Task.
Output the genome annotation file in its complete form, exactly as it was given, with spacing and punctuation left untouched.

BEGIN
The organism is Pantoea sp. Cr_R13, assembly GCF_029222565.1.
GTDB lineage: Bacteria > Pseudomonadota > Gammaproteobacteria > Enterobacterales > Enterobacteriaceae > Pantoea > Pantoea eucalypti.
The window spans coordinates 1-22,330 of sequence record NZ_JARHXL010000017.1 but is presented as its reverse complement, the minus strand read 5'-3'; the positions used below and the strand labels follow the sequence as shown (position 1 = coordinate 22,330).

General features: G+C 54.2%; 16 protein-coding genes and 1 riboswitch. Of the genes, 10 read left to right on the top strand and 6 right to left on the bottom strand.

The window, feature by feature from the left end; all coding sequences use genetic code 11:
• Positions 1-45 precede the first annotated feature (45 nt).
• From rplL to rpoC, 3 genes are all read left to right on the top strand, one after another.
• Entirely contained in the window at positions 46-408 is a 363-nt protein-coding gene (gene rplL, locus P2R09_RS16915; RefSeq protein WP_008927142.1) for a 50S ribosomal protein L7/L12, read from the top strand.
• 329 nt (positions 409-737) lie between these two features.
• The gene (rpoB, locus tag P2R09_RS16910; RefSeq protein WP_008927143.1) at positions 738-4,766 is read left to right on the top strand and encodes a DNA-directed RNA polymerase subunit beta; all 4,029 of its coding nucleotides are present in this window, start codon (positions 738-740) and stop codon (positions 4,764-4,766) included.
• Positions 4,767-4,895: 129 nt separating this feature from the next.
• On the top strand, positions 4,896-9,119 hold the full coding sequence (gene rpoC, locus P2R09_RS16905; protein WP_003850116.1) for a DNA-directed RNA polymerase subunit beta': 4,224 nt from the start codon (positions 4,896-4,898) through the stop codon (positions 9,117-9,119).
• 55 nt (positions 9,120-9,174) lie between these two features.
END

The organism is Pantoea sp. Cr_R13, assembly GCF_029222565.1.
GTDB lineage: Bacteria > Pseudomonadota > Gammaproteobacteria > Enterobacterales > Enterobacteriaceae > Pantoea > Pantoea eucalypti.
The window spans coordinates 1-22,330 of sequence record NZ_JARHXL010000017.1 but is presented as its reverse complement, the minus strand read 5'-3'; the positions used below and the strand labels follow the sequence as shown (position 1 = coordinate 22,330).

General features: G+C 54.2%; 16 protein-coding genes and 1 riboswitch. Of the genes, 10 read left to right on the top strand and 6 right to left on the bottom strand.

The window, feature by feature from the left end; all coding sequences use genetic code 11:
• Positions 1-45 precede the first annotated feature (45 nt).
• From rplL to rpoC, 3 genes are all read left to right on the top strand, one after another.
• Entirely contained in the window at positions 46-408 is a 363-nt protein-coding gene (gene rplL, locus P2R09_RS16915; RefSeq protein WP_008927142.1) for a 50S ribosomal protein L7/L12, read from the top strand.
• 329 nt (positions 409-737) lie between these two features.
• The gene (rpoB, locus tag P2R09_RS16910; RefSeq protein WP_008927143.1) at positions 738-4,766 is read left to right on the top strand and encodes a DNA-directed RNA polymerase subunit beta; all 4,029 of its coding nucleotides are present in this window, start codon (positions 738-740) and stop codon (positions 4,764-4,766) included.
• Positions 4,767-4,895: 129 nt separating this feature from the next.
• On the top strand, positions 4,896-9,119 hold the full coding sequence (gene rpoC, locus P2R09_RS16905; protein WP_003850116.1) for a DNA-directed RNA polymerase subunit beta': 4,224 nt from the start codon (positions 4,896-4,898) through the stop codon (positions 9,117-9,119).
• 55 nt (positions 9,120-9,174) lie between these two features.